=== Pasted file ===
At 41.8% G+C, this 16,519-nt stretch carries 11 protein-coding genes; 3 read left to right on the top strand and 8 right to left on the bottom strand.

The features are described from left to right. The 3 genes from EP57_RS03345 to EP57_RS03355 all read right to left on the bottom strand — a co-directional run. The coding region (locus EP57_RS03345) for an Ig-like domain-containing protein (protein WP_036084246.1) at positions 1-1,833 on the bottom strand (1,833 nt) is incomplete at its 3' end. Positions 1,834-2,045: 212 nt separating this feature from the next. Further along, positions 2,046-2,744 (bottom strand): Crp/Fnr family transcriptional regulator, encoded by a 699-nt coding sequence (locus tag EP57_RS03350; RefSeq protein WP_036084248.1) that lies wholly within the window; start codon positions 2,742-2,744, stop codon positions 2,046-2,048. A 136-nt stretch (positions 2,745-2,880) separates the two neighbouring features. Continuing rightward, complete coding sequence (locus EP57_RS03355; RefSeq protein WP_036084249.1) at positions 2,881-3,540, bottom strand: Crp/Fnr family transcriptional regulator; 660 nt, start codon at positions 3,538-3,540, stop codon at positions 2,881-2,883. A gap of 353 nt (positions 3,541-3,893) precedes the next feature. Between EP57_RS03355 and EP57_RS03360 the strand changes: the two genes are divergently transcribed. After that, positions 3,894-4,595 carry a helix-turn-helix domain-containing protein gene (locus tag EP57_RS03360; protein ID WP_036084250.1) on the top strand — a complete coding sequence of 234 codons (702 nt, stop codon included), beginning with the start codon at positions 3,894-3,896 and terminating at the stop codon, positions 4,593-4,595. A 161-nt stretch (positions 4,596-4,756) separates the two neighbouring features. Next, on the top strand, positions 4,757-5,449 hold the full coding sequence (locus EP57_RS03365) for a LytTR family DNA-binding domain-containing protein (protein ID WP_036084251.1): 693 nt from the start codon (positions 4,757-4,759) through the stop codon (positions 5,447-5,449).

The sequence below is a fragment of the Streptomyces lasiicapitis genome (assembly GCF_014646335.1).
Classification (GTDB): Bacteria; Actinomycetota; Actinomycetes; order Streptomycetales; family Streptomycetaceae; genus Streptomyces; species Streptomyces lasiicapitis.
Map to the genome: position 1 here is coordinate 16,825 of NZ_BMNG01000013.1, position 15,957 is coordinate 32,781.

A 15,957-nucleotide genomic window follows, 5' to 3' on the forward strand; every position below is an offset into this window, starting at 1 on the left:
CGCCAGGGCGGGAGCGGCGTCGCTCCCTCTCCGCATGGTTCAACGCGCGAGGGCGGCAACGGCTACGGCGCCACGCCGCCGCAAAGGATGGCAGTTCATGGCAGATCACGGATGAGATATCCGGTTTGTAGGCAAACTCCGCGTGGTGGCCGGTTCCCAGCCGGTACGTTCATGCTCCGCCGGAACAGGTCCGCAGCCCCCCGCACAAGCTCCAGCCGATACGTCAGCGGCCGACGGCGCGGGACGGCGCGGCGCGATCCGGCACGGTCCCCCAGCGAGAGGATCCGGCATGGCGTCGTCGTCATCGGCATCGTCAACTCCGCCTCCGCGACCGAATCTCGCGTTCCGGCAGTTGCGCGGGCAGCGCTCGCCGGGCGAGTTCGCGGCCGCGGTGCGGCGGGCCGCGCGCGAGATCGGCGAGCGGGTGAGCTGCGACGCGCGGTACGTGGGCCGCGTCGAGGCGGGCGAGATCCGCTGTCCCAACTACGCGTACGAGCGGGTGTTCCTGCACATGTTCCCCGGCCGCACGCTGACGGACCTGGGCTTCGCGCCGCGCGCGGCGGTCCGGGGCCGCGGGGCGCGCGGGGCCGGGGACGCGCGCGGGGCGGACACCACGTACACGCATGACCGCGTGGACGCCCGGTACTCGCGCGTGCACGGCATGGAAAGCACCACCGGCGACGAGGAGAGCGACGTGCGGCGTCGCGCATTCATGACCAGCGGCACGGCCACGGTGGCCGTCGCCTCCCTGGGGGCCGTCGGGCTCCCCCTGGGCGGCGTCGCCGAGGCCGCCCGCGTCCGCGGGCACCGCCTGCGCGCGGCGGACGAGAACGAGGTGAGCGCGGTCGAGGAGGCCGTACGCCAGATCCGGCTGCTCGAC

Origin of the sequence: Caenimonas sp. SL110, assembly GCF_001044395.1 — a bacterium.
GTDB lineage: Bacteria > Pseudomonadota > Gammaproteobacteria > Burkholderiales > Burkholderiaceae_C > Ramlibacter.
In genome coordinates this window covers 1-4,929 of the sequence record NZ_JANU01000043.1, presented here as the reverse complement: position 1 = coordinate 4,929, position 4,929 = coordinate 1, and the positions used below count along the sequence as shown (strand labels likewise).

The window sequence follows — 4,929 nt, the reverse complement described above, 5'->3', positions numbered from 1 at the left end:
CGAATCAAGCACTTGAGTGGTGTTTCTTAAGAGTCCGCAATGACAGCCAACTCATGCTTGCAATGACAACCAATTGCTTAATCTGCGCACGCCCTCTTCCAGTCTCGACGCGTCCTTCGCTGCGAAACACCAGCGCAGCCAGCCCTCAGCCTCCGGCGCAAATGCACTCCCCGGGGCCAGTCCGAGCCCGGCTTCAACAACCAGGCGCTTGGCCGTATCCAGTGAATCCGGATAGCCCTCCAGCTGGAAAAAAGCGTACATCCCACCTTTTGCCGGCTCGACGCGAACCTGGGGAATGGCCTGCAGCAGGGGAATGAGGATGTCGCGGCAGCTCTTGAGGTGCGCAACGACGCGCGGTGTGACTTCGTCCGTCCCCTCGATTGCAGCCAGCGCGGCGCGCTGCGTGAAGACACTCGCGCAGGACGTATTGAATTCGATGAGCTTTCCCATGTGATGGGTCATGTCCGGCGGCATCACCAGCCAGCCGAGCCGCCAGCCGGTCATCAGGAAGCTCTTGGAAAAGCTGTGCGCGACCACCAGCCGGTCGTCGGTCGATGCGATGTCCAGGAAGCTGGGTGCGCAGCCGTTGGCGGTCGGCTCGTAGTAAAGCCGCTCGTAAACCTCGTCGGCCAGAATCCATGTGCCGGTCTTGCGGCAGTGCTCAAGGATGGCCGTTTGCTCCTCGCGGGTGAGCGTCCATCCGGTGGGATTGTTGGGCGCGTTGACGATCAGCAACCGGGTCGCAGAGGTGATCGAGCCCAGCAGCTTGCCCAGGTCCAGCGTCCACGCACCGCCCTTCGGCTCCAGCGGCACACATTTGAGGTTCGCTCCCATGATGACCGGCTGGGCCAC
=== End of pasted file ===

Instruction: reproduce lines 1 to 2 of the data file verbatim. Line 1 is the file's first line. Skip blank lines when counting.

At 41.8% G+C, this 16,519-nt stretch carries 11 protein-coding genes; 3 read left to right on the top strand and 8 right to left on the bottom strand.

The features are described from left to right. The 3 genes from EP57_RS03345 to EP57_RS03355 all read right to left on the bottom strand — a co-directional run. The coding region (locus EP57_RS03345) for an Ig-like domain-containing protein (protein WP_036084246.1) at positions 1-1,833 on the bottom strand (1,833 nt) is incomplete at its 3' end. Positions 1,834-2,045: 212 nt separating this feature from the next. Further along, positions 2,046-2,744 (bottom strand): Crp/Fnr family transcriptional regulator, encoded by a 699-nt coding sequence (locus tag EP57_RS03350; RefSeq protein WP_036084248.1) that lies wholly within the window; start codon positions 2,742-2,744, stop codon positions 2,046-2,048. A 136-nt stretch (positions 2,745-2,880) separates the two neighbouring features. Continuing rightward, complete coding sequence (locus EP57_RS03355; RefSeq protein WP_036084249.1) at positions 2,881-3,540, bottom strand: Crp/Fnr family transcriptional regulator; 660 nt, start codon at positions 3,538-3,540, stop codon at positions 2,881-2,883. A gap of 353 nt (positions 3,541-3,893) precedes the next feature. Between EP57_RS03355 and EP57_RS03360 the strand changes: the two genes are divergently transcribed. After that, positions 3,894-4,595 carry a helix-turn-helix domain-containing protein gene (locus tag EP57_RS03360; protein ID WP_036084250.1) on the top strand — a complete coding sequence of 234 codons (702 nt, stop codon included), beginning with the start codon at positions 3,894-3,896 and terminating at the stop codon, positions 4,593-4,595. A 161-nt stretch (positions 4,596-4,756) separates the two neighbouring features. Next, on the top strand, positions 4,757-5,449 hold the full coding sequence (locus EP57_RS03365) for a LytTR family DNA-binding domain-containing protein (protein ID WP_036084251.1): 693 nt from the start codon (positions 4,757-4,759) through the stop codon (positions 5,447-5,449).